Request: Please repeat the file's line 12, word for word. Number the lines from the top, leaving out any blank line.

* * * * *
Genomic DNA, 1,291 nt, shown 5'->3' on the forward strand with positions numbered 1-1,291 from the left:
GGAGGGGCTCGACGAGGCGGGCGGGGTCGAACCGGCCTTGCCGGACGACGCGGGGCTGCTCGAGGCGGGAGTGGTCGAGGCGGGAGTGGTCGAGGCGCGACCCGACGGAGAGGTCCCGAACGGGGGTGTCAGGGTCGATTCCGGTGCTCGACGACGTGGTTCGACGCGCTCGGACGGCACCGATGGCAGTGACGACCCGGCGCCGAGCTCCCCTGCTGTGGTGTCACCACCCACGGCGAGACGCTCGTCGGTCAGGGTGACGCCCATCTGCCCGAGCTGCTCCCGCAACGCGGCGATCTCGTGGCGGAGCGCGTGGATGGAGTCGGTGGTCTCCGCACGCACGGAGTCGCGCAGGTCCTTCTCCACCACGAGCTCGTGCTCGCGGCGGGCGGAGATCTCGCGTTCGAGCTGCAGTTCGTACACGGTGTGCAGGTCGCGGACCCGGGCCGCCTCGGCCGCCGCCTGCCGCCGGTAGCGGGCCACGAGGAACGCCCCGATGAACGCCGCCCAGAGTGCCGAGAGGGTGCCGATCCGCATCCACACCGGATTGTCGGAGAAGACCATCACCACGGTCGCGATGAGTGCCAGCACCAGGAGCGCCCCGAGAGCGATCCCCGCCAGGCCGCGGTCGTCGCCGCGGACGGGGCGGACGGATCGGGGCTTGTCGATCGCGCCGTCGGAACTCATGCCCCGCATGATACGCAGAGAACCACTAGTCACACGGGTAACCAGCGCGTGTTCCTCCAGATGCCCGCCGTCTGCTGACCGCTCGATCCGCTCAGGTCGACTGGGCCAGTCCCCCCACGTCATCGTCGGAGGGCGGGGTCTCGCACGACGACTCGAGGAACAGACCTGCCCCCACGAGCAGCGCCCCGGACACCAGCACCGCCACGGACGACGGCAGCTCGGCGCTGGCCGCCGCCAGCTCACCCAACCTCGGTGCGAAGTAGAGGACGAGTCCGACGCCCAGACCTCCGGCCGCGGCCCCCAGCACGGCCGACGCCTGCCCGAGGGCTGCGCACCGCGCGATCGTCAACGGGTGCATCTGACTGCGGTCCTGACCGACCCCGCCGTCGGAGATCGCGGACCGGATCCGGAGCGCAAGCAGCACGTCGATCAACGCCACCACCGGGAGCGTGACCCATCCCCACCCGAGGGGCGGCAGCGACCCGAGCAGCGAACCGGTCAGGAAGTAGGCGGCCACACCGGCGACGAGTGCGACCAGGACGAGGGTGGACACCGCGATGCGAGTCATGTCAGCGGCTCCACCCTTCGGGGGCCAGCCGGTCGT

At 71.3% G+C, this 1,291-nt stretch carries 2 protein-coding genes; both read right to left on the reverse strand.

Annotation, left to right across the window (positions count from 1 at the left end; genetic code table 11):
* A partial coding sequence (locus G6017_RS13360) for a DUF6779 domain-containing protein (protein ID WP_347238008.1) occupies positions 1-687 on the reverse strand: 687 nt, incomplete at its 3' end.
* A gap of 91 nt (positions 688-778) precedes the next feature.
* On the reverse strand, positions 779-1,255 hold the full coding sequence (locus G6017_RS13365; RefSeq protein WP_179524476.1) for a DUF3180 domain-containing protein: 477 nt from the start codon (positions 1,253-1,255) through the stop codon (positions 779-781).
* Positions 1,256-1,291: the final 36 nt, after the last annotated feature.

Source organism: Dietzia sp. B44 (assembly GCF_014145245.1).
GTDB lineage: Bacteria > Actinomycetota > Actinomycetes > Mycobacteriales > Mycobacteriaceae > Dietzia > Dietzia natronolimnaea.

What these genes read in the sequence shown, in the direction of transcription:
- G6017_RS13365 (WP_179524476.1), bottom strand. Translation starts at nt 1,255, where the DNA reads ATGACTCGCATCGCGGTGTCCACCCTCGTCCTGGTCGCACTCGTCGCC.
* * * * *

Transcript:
- G6017_RS13365 (WP_179524476.1), bottom strand. Translation starts at nt 1,255, where the DNA reads ATGACTCGCATCGCGGTGTCCACCCTCGTCCTGGTCGCACTCGTCGCC.